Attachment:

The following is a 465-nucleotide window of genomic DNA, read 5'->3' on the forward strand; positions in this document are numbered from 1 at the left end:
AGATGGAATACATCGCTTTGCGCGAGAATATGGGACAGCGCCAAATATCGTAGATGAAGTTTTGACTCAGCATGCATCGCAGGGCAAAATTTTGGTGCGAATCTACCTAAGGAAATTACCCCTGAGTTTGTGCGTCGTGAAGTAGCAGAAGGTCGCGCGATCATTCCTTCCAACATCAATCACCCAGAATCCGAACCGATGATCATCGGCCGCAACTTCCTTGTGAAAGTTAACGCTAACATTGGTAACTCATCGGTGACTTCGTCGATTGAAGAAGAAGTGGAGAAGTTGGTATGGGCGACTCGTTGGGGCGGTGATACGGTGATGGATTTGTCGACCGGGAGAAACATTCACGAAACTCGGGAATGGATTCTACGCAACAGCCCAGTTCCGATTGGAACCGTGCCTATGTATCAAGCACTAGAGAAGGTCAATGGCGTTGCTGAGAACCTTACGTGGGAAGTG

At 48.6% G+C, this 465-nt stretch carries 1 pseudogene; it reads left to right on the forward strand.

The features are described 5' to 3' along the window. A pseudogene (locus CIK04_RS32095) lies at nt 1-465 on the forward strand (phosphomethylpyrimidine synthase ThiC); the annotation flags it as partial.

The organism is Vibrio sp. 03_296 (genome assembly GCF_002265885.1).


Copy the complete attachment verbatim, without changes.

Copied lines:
The following is a 465-nucleotide window of genomic DNA, read 5'->3' on the forward strand; positions in this document are numbered from 1 at the left end:
AGATGGAATACATCGCTTTGCGCGAGAATATGGGACAGCGCCAAATATCGTAGATGAAGTTTTGACTCAGCATGCATCGCAGGGCAAAATTTTGGTGCGAATCTACCTAAGGAAATTACCCCTGAGTTTGTGCGTCGTGAAGTAGCAGAAGGTCGCGCGATCATTCCTTCCAACATCAATCACCCAGAATCCGAACCGATGATCATCGGCCGCAACTTCCTTGTGAAAGTTAACGCTAACATTGGTAACTCATCGGTGACTTCGTCGATTGAAGAAGAAGTGGAGAAGTTGGTATGGGCGACTCGTTGGGGCGGTGATACGGTGATGGATTTGTCGACCGGGAGAAACATTCACGAAACTCGGGAATGGATTCTACGCAACAGCCCAGTTCCGATTGGAACCGTGCCTATGTATCAAGCACTAGAGAAGGTCAATGGCGTTGCTGAGAACCTTACGTGGGAAGTG

At 48.6% G+C, this 465-nt stretch carries 1 pseudogene; it reads left to right on the forward strand.

The features are described 5' to 3' along the window. A pseudogene (locus CIK04_RS32095) lies at nt 1-465 on the forward strand (phosphomethylpyrimidine synthase ThiC); the annotation flags it as partial.

The organism is Vibrio sp. 03_296 (genome assembly GCF_002265885.1).